North Fulton County

Developer plans to restore Bailey-Johnson School to honor history education for Black students

ALPHARETTA, Ga. — Chains on the doors and boards over the windows greet visitors to the old, long-abandoned Bailey-Johnson School in Alpharetta.

A planned redevelopment of the property on Kimball Bridge Road promises to preserve the story of segregation and Black history at the site.

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“The best thing they did was built the school, but they built it for the wrong reason: to keep us separate,” said Charles Grogan, a 1965 graduate of the once all-Black school.

Now 74 years old, Grogan has mixed emotions about seeing the condition of the school today. It closed in 1967, and then Fulton County Schools used it as a maintenance facility.

“When they closed it, was kind of heartfelt because a lot of people put their faith in this school. It was our school,” he said.

Commercial developer Bruce Fernald, partnering with the city of Alpharetta and a local historical society, plans to turn the school into office space and build another three-story office building on the site, while preserving the original buildings.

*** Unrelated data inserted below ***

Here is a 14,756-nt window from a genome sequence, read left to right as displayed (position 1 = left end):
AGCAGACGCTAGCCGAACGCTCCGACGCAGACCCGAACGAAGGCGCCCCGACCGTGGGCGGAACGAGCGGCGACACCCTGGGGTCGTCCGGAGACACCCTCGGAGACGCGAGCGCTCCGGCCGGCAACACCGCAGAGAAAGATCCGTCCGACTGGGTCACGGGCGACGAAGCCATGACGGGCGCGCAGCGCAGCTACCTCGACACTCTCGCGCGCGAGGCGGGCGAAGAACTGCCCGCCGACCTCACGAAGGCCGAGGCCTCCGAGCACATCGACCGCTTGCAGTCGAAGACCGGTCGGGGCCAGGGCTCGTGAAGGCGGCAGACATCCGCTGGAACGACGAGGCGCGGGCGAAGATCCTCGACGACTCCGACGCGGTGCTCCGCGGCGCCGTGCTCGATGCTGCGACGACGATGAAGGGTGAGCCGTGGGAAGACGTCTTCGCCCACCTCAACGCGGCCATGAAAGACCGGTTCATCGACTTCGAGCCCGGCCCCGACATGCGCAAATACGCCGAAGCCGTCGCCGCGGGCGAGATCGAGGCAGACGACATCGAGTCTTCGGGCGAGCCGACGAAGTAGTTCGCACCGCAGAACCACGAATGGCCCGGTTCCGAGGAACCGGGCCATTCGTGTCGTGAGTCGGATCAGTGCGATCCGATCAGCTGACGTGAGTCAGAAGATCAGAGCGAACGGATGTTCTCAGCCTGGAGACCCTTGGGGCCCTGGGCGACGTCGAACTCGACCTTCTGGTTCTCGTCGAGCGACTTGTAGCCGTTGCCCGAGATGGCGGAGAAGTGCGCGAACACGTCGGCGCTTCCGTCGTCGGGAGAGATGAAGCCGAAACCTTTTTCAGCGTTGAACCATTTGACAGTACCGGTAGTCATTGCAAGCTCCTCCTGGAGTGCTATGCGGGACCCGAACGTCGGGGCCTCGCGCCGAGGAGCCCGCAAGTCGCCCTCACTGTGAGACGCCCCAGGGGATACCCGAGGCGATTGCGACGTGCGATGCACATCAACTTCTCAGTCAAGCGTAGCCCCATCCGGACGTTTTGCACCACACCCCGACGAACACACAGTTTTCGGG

“The school and the gym will look virtually the way they did when they opened in 1950. Our plan is not to change any of the facades at all,” Fernald said.


The school first opened as “The Alpharetta Colored School” with grades kindergarten through 12. At the request of the first graduating class, the name changed in 1953 to the Bailey-Johnson School, after the man who donated the land for the school and a former slave who pushed for education in the Black community.

The final sale and construction on the property should begin in June. The redevelopment will include some graphics and galleries with old photos showcasing the school’s history. They’re also still considering other ideas to help tell the history of the school and the segregation era of the 1950s and 1960s.

Grogan says he wants to come back and visit, walk the old halls, and bring his 3-year-old great-granddaughter.

“Bring her up and show her where her great-granddaddy went to school,” he said. “That’s something I’m looking forward to.”

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To learn more about the school and its history, the Alpharetta and Old Milton County Historical Society is partnering with the Roswell, Johns Creek and Milton historical societies to present a Black History Month special. The program will examine the history of education for Black students in North Fulton on Sunday, Feb. 27 at 2:00 p.m. at St. James United Methodist Church at 3000 Webb Bridge Road in Alpharetta.


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